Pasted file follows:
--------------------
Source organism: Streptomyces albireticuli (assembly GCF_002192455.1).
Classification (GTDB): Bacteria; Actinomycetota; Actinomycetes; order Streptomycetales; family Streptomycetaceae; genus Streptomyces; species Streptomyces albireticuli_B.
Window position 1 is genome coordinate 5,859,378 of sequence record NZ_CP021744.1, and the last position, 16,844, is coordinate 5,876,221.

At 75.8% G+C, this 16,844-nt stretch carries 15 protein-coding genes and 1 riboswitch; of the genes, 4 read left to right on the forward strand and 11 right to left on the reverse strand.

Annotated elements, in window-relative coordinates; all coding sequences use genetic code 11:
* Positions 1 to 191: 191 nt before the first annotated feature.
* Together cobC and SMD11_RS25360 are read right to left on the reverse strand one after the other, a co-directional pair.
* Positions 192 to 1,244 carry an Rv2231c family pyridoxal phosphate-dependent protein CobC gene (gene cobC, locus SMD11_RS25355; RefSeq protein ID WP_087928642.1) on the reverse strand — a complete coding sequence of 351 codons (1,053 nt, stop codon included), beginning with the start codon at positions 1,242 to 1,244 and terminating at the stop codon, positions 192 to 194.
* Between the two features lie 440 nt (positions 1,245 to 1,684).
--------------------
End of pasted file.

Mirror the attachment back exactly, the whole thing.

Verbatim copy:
Source organism: Streptomyces albireticuli (assembly GCF_002192455.1).
Classification (GTDB): Bacteria; Actinomycetota; Actinomycetes; order Streptomycetales; family Streptomycetaceae; genus Streptomyces; species Streptomyces albireticuli_B.
Window position 1 is genome coordinate 5,859,378 of sequence record NZ_CP021744.1, and the last position, 16,844, is coordinate 5,876,221.

At 75.8% G+C, this 16,844-nt stretch carries 15 protein-coding genes and 1 riboswitch; of the genes, 4 read left to right on the forward strand and 11 right to left on the reverse strand.

Annotated elements, in window-relative coordinates; all coding sequences use genetic code 11:
* Positions 1 to 191: 191 nt before the first annotated feature.
* Together cobC and SMD11_RS25360 are read right to left on the reverse strand one after the other, a co-directional pair.
* Positions 192 to 1,244 carry an Rv2231c family pyridoxal phosphate-dependent protein CobC gene (gene cobC, locus SMD11_RS25355; RefSeq protein ID WP_087928642.1) on the reverse strand — a complete coding sequence of 351 codons (1,053 nt, stop codon included), beginning with the start codon at positions 1,242 to 1,244 and terminating at the stop codon, positions 192 to 194.
* Between the two features lie 440 nt (positions 1,245 to 1,684).